Mt Cook summit
Mt Cook has been facing a few changes recently, and the locals have been vocal in their response. The next step is a well-publicised public meeting tomorrow night, and it will be interesting to see what comes out of that.
Quite apart from specific issues of supermarkets, swimming pools and traffic, I get the feeling that Mt Cook has long faced a more fundamental question: one of identity. It's no doubt different for those who live there, but I suspect that even many long-time Wellingtonians don't have a clear image of what or where Mt Cook is, beyond a vague feeling of it being "not the city, but not quite Brooklyn or Newtown". Here is its "official" extent, as recognised by the council, NZ Post and others:
Much of this is certainly what, with some effort, I might recall as being "part of" Mt Cook, but it's difficult to get any coherent sense of Mt Cook as a whole. Some of the factors that lead to this lack of what Kevin Lynch would call "imageability" include:
- the geographic feature that gave it its name no longer exists;
- even the eponymous school is outside of the suburb boundaries;
- the official boundaries include areas (such as Nairn St and the east side of Adelaide Rd) that few people would think of as "Mt Cook";
- there's no recognisable centre, and hardly any small-scale shopping;
- the urban fabric ranges from low- to medium-density "character" homes to high-density council housing, light industrial and bulk retail;
- the most recognisable landmarks (the War Memorial and Massey University) are of national and regional importance, but don't seem to offer many everyday facilities for locals, and act more to physically divide the community than bring it together.
Conceivably, this block could have room for a supermarket (which apparently is not intended to follow the standard over-scaled Pak 'n' Save model), the retained BGI building, some apartments, and a combination of small-scale shops and a compact public square on the Tasman St side. That would require not only some much more community-spirited thinking than one has come to expect from corporate developers, and some determinedly proactive planning from the council, but also an acceptance from the residents that more people will be coming to live and shop in their neighbourhood, and that two-storey weatherboard won't be the norm forever.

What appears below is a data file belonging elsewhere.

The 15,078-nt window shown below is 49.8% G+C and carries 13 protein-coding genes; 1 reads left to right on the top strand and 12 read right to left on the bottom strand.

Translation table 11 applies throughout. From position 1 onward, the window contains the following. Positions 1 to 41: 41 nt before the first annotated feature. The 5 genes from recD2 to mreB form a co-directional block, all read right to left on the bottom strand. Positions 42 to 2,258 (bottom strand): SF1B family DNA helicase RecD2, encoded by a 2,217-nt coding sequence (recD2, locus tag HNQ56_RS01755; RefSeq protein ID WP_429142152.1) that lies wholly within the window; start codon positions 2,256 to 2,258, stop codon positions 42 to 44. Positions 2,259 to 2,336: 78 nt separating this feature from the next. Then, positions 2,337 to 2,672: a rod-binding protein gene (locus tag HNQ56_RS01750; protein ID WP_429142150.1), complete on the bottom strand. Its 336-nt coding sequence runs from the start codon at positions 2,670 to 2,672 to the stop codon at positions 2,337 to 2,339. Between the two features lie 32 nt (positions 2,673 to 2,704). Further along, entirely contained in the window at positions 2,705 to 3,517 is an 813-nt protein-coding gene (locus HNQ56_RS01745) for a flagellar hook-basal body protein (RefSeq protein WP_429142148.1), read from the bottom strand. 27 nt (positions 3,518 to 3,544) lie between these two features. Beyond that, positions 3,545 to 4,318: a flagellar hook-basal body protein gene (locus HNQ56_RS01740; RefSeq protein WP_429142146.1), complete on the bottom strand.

There have been some accusations of Nimbyism, but I think that the tone of the campaign so far (a few letters to the editor notwithstanding) has been more about positive engagement and sensible planning than a blind resistance to any sort of change. I'm sure that there'll be plenty of anger at tomorrow's meeting, much of it justified, but I like to think that the local community can take this as an opportunity to guide the future of their neighbourhood in a direction that's best for both them and the broader needs of the denser, more urban Wellington of the near future.